said, "Huge garbage trucks block roads, causing traffic jams and posing threats to

pedestrian safety, more so for children and the elderly." (standard.com) Therefore, to
make it more convenient for drivers to go into the area, the government should
create a traffic lane that is only for the garbage trucks.
Additionally, due to some misunderstandings about the possible leakage of
dioxin and air pollutants in the IWMF, the government has to find ways to solve this
problem. They could have lectures and show examples of places that have modern
IWMF systems, like Taiwan and Japan, which are next to housing estates and
provide electricity to power recreation facilities nearby. The most amazing one is the
Bei-tou incinerator in Taiwan next to residential areas, where there is a revolving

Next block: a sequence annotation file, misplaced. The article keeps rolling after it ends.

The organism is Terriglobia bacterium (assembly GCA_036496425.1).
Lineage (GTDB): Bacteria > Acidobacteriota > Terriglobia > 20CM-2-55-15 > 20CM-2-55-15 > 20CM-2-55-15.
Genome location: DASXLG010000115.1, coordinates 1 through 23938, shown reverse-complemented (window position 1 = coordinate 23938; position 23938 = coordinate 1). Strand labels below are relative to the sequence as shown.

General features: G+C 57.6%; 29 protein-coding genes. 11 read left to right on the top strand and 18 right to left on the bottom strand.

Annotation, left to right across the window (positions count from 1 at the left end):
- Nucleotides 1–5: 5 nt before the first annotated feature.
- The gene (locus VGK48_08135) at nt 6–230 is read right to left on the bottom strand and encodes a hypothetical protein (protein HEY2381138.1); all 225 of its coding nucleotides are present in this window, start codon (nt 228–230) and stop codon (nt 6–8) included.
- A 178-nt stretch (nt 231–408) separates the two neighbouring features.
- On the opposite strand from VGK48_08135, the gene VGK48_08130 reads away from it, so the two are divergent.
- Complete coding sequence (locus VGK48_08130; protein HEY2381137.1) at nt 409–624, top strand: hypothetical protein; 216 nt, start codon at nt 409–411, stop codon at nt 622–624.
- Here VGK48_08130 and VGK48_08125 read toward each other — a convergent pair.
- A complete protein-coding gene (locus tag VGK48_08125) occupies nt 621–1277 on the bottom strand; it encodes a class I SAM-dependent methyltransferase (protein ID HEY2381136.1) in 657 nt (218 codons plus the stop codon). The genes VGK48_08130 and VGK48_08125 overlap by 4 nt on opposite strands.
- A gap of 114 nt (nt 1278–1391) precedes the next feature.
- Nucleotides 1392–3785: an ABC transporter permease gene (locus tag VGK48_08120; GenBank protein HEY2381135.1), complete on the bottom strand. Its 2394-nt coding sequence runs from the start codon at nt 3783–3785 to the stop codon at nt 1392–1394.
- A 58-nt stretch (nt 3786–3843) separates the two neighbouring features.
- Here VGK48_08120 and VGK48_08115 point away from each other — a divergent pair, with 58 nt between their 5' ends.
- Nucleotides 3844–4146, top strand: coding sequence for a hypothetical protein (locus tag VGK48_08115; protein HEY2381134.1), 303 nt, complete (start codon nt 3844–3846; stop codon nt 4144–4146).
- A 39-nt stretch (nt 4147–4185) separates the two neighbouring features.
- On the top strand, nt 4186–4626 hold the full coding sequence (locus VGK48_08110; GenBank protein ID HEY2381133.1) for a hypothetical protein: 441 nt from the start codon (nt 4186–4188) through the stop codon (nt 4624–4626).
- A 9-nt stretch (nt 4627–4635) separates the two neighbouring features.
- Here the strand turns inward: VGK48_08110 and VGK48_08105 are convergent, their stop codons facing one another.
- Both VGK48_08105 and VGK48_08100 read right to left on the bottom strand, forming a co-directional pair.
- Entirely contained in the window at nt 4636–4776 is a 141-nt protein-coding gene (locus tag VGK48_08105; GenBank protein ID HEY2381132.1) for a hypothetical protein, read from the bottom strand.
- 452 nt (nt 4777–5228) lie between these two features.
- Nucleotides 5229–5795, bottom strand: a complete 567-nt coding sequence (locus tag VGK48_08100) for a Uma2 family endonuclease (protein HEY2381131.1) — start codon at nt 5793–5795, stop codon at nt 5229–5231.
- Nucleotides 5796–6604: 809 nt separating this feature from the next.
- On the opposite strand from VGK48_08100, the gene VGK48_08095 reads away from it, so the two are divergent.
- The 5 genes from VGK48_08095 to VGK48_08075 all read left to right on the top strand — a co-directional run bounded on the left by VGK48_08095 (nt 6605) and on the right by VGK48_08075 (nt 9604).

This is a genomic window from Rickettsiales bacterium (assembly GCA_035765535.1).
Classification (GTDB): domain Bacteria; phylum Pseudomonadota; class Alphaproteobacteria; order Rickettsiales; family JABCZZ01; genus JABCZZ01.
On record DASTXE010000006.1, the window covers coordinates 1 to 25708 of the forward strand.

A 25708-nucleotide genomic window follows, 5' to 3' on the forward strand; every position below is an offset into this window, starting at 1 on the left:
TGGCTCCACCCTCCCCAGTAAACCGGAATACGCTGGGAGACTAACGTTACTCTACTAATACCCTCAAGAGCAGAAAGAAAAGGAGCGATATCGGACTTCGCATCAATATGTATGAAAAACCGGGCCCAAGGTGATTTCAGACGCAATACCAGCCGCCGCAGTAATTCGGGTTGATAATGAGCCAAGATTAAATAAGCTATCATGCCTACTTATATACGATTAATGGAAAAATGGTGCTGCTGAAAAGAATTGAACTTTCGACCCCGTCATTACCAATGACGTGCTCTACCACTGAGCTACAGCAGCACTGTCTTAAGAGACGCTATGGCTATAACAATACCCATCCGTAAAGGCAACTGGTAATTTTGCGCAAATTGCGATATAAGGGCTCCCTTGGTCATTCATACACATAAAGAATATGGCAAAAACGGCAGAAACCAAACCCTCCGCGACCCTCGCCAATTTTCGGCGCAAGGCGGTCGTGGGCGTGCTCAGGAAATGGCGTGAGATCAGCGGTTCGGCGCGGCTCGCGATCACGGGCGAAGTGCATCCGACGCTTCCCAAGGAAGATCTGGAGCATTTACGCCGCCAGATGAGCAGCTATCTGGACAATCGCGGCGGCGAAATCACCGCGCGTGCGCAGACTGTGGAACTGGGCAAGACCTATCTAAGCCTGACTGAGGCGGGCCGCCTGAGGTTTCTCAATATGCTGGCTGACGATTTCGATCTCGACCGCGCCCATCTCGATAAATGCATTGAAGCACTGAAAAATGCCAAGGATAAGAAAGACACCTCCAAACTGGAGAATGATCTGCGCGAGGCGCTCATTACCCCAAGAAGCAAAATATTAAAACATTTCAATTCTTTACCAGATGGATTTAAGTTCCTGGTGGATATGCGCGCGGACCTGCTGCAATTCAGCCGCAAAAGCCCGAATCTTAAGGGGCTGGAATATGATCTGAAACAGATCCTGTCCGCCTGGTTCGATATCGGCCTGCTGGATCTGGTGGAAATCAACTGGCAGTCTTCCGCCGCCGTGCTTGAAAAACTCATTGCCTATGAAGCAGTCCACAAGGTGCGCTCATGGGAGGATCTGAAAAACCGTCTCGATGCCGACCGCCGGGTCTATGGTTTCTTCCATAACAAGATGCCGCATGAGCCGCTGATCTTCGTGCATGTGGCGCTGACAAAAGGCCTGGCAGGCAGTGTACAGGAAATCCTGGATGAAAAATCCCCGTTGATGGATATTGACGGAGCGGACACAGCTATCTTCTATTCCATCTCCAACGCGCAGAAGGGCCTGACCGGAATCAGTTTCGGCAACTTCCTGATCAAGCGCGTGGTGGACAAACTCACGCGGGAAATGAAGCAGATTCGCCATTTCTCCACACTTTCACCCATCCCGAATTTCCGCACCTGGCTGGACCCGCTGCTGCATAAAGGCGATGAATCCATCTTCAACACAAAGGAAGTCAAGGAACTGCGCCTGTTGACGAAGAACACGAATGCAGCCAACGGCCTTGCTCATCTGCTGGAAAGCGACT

restaurant in the middle of the chimney. Another way is to organise tours for people
to go on trips and visit these IWMF facilities that are fruitful and informative
expedition. In addition, the government could give priorities to use recreation
facilities or compensations like decreasing the electricity fee for the people who live
near the IWMF.

After the brief introduction of the different kinds of waste, what are the
problems we face in waste disposal, and the possible solutions to solve this problem,
the writer gainsays that even though that people, staunchly oppose the fact that the
landfills need to be expanded and IWMFs need to be built, it still has be done,
because there would still be a lot of waste, even if we do source reduction, and the
ten per cent of residues from the IWMF would still go to the landfill. These are the
steps we have to do in order to prevent Hong Kong from becoming a city of waste.
Conclusively, the writer staunchly concurs that we should implement source
reduction, extend the landfill, and build the IWMF to extend the life of the landfill.

Bibliography
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2014.